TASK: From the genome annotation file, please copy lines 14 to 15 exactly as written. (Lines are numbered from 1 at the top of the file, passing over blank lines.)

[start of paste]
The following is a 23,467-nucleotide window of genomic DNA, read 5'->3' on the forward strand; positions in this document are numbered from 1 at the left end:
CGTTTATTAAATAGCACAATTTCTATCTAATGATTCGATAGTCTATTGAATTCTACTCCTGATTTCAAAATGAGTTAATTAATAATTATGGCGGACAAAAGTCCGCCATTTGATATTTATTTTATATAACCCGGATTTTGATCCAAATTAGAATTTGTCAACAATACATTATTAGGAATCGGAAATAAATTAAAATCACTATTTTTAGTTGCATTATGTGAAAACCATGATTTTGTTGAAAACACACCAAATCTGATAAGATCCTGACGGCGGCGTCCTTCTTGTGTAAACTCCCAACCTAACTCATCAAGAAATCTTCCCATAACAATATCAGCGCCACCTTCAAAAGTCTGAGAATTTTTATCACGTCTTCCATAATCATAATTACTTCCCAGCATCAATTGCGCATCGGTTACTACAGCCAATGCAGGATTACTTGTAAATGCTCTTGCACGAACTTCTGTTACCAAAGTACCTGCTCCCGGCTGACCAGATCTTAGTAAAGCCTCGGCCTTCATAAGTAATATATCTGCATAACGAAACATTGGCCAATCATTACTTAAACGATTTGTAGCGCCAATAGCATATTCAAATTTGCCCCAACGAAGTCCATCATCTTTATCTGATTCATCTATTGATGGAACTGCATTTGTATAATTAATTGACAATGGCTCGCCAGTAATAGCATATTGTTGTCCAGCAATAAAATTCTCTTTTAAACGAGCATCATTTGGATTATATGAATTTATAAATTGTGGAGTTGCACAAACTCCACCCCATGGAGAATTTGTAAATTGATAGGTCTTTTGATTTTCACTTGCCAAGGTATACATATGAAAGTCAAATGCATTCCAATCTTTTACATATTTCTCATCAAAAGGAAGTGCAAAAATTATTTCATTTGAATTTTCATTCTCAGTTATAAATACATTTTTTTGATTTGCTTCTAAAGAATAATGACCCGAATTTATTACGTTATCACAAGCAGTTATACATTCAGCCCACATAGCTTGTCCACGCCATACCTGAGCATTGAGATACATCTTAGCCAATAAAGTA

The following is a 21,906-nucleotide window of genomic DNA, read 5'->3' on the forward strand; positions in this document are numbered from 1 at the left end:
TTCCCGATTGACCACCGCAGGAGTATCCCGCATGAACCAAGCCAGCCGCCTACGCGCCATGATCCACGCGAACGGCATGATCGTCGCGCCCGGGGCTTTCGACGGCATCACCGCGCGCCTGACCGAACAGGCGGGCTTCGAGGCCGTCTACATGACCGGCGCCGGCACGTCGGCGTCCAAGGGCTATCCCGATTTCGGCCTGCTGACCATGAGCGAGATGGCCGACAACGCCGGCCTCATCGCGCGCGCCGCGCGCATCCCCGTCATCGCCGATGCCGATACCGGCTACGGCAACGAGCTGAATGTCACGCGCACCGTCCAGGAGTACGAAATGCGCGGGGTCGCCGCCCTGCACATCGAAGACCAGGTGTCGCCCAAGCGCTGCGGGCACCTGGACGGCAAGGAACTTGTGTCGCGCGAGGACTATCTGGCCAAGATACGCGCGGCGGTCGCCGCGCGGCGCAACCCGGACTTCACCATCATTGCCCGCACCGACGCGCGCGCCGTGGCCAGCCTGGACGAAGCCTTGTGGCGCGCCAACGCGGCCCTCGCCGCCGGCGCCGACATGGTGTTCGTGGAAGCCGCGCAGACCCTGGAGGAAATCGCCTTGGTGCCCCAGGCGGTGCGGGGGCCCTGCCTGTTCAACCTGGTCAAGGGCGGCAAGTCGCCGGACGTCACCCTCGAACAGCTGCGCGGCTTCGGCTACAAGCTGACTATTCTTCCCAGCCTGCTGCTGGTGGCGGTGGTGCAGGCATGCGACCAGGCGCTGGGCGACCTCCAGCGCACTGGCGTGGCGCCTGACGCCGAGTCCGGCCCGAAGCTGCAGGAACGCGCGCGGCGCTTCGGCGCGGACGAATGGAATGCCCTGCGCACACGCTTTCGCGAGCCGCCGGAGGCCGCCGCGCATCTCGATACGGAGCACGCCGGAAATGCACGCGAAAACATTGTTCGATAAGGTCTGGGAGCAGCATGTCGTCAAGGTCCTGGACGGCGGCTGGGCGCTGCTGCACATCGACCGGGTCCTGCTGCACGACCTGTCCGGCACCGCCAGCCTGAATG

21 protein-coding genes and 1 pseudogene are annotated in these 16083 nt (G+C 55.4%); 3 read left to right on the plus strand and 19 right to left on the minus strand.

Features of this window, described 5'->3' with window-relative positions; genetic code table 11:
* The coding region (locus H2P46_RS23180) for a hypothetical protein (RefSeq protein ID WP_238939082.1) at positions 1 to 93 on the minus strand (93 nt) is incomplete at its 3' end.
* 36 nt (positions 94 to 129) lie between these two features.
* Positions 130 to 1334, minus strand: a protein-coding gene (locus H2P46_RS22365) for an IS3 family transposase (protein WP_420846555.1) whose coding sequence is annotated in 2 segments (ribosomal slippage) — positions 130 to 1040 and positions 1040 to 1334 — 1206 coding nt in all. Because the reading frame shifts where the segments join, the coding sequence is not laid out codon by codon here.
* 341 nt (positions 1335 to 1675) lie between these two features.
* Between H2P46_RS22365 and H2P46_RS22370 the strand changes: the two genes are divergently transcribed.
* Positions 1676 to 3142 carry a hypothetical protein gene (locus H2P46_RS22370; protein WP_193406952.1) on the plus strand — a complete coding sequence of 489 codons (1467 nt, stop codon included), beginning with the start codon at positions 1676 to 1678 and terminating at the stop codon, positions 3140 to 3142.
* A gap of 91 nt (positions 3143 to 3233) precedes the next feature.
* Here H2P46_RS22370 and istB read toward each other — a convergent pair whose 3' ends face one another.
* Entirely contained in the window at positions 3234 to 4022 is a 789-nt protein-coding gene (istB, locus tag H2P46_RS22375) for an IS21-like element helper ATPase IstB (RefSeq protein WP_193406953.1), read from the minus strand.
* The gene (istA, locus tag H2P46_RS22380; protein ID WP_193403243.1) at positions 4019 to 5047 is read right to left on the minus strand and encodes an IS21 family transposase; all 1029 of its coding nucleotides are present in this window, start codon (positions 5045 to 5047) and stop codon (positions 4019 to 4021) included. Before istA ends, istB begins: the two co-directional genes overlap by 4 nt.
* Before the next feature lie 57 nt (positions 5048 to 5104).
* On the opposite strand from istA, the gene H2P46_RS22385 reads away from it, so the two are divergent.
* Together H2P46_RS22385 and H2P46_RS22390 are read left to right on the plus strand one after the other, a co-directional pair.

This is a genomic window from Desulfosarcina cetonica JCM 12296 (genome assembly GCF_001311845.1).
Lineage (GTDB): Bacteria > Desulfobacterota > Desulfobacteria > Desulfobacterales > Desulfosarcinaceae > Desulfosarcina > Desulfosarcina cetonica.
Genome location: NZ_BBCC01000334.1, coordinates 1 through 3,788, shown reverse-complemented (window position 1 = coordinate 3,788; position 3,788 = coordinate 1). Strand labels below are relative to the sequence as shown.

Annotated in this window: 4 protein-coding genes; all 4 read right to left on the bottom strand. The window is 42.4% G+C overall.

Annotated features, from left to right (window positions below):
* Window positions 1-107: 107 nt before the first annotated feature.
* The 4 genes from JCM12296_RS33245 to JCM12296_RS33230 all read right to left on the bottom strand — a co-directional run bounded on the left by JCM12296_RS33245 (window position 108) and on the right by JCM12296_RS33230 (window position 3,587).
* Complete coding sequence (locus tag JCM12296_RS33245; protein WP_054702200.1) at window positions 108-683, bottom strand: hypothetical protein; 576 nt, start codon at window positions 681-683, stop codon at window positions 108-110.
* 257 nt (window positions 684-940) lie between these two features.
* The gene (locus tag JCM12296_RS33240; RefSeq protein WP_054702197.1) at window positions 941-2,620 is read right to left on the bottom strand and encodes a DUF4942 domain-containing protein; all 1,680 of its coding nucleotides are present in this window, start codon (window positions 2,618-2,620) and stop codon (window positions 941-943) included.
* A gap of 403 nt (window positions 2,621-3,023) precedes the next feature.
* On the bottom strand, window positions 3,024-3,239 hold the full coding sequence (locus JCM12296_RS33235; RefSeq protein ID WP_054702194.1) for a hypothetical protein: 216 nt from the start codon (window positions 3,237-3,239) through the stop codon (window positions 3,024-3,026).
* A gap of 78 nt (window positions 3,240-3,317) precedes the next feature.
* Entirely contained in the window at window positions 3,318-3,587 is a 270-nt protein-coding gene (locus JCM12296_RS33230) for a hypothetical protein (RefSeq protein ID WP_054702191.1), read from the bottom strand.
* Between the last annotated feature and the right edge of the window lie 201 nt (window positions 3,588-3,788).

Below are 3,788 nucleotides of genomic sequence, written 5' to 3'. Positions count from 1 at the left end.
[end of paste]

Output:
* Here H2P46_RS22370 and istB read toward each other — a convergent pair whose 3' ends face one another.
* Entirely contained in the window at positions 3234 to 4022 is a 789-nt protein-coding gene (istB, locus tag H2P46_RS22375) for an IS21-like element helper ATPase IstB (RefSeq protein WP_193406953.1), read from the minus strand.